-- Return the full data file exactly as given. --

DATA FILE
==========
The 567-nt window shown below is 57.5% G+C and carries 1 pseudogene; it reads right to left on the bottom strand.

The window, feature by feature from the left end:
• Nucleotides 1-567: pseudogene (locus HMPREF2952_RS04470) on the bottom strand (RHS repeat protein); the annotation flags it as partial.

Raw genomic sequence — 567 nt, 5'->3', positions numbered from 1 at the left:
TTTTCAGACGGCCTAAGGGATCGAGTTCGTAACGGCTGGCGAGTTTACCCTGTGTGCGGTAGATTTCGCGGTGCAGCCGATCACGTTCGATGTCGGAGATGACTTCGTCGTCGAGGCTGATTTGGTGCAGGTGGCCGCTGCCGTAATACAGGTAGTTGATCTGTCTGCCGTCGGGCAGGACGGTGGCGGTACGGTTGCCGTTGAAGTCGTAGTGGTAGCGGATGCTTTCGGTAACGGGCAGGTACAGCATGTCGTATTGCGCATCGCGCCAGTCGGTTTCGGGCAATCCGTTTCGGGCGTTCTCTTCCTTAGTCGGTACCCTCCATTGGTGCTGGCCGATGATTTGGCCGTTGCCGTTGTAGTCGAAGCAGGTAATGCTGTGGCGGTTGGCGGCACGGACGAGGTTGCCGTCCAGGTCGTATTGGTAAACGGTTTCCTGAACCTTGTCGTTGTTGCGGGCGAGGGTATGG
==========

The 567-nt window shown below is 57.5% G+C and carries 1 pseudogene; it reads right to left on the bottom strand.

The window, feature by feature from the left end:
• Nucleotides 1-567: pseudogene (locus HMPREF2952_RS04470) on the bottom strand (RHS repeat protein); the annotation flags it as partial.

Raw genomic sequence — 567 nt, 5'->3', positions numbered from 1 at the left:
TTTTCAGACGGCCTAAGGGATCGAGTTCGTAACGGCTGGCGAGTTTACCCTGTGTGCGGTAGATTTCGCGGTGCAGCCGATCACGTTCGATGTCGGAGATGACTTCGTCGTCGAGGCTGATTTGGTGCAGGTGGCCGCTGCCGTAATACAGGTAGTTGATCTGTCTGCCGTCGGGCAGGACGGTGGCGGTACGGTTGCCGTTGAAGTCGTAGTGGTAGCGGATGCTTTCGGTAACGGGCAGGTACAGCATGTCGTATTGCGCATCGCGCCAGTCGGTTTCGGGCAATCCGTTTCGGGCGTTCTCTTCCTTAGTCGGTACCCTCCATTGGTGCTGGCCGATGATTTGGCCGTTGCCGTTGTAGTCGAAGCAGGTAATGCTGTGGCGGTTGGCGGCACGGACGAGGTTGCCGTCCAGGTCGTATTGGTAAACGGTTTCCTGAACCTTGTCGTTGTTGCGGGCGAGGGTATGG